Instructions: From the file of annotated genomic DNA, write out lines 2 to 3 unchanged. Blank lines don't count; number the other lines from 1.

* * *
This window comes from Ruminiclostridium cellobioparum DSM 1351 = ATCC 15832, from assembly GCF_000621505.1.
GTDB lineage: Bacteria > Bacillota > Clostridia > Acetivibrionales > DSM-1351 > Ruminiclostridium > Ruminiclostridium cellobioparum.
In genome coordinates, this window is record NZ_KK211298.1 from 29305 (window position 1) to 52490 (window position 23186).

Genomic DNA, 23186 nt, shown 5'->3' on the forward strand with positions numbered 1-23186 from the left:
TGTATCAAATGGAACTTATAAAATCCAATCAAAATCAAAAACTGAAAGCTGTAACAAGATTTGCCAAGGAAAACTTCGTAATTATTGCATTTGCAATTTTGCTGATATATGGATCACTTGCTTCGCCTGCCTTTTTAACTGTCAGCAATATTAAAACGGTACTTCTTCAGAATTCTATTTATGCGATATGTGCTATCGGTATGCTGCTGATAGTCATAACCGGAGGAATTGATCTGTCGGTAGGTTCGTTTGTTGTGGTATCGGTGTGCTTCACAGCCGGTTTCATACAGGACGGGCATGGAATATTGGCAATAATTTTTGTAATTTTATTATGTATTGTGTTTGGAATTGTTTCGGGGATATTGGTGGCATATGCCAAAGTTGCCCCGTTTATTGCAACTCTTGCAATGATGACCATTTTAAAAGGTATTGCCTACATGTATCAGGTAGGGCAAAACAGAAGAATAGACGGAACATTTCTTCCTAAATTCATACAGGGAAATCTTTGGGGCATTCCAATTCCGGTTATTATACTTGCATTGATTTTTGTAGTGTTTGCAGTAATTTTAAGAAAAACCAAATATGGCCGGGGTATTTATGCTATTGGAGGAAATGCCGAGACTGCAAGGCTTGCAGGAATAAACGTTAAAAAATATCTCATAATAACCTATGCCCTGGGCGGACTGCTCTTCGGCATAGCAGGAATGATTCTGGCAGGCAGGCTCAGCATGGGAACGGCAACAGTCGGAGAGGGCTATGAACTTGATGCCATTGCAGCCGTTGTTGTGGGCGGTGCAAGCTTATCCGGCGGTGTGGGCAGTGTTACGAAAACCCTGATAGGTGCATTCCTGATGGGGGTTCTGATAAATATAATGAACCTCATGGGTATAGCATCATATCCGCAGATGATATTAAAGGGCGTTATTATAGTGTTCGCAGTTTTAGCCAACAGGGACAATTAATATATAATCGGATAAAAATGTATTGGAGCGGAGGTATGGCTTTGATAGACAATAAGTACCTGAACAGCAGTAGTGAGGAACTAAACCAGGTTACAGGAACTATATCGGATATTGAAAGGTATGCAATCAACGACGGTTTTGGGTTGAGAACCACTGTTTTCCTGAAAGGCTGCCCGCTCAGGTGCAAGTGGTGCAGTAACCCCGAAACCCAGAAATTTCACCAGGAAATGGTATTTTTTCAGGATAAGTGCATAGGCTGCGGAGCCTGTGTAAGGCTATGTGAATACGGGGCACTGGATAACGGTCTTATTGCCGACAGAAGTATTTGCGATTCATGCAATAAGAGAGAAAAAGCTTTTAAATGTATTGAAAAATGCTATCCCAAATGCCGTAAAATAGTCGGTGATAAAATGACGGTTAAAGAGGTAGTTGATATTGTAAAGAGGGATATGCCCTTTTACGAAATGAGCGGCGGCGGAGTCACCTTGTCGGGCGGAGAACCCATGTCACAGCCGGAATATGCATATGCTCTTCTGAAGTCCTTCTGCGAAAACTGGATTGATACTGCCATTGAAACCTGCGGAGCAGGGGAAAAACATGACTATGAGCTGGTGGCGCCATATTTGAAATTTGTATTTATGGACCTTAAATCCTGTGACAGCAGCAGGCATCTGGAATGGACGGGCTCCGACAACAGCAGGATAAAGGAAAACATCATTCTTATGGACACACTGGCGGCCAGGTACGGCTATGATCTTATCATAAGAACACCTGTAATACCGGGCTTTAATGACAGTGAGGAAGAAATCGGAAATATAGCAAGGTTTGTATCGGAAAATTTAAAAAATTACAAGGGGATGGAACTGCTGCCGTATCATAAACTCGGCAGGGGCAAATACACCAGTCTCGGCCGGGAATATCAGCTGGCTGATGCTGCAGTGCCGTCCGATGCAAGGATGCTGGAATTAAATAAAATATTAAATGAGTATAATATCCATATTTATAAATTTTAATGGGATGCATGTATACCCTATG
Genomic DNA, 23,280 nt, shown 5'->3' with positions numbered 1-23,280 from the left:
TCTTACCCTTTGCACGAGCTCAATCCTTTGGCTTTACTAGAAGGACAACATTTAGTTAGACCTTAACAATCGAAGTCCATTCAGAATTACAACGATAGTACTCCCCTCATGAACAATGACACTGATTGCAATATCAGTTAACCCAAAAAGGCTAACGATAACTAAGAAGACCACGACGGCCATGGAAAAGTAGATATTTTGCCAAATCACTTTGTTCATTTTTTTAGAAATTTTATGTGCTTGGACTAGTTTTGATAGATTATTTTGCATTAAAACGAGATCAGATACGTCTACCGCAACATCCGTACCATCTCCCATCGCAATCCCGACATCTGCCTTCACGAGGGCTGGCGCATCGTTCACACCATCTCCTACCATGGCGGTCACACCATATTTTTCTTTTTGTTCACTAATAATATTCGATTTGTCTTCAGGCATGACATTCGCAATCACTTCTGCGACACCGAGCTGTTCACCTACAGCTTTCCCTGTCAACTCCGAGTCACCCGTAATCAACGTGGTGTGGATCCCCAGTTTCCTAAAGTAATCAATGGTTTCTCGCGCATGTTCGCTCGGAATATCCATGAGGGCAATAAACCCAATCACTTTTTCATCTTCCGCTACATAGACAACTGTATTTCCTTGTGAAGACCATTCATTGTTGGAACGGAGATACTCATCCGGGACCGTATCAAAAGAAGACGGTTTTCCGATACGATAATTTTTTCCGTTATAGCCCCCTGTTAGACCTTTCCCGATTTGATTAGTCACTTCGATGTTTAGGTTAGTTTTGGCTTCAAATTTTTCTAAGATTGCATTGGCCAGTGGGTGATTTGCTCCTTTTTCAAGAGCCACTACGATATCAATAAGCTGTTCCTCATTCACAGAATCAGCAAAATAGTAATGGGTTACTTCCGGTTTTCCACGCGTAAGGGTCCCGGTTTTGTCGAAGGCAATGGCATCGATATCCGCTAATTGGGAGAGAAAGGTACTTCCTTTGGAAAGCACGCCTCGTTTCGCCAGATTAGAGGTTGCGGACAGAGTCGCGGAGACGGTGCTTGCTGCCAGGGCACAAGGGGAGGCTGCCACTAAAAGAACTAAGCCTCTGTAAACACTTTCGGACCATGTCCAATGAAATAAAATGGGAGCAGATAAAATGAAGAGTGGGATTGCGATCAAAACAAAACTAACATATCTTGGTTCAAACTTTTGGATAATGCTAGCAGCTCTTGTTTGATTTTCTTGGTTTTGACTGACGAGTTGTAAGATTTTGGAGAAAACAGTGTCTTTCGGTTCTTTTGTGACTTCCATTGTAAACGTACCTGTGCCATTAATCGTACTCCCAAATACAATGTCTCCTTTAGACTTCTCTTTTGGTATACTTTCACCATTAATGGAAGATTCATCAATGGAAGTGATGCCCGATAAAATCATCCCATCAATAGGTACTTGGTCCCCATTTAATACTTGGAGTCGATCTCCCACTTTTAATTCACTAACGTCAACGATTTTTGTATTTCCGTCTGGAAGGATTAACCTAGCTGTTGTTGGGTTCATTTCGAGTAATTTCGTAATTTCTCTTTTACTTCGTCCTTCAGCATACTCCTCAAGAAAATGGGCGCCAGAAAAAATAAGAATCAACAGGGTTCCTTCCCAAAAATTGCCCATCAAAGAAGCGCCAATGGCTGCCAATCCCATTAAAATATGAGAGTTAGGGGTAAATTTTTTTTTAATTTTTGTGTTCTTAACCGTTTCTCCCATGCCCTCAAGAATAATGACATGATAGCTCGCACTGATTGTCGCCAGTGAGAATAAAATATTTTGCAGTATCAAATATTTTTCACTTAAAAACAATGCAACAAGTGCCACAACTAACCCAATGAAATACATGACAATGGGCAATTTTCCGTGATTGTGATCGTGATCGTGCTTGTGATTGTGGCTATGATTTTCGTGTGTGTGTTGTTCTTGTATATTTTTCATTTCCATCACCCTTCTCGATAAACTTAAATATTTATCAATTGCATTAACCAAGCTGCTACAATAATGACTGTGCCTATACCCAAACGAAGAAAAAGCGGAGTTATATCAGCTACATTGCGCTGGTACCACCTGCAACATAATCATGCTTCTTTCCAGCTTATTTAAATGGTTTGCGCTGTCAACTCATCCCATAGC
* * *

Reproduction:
GTDB lineage: Bacteria > Bacillota > Clostridia > Acetivibrionales > DSM-1351 > Ruminiclostridium > Ruminiclostridium cellobioparum.
In genome coordinates, this window is record NZ_KK211298.1 from 29305 (window position 1) to 52490 (window position 23186).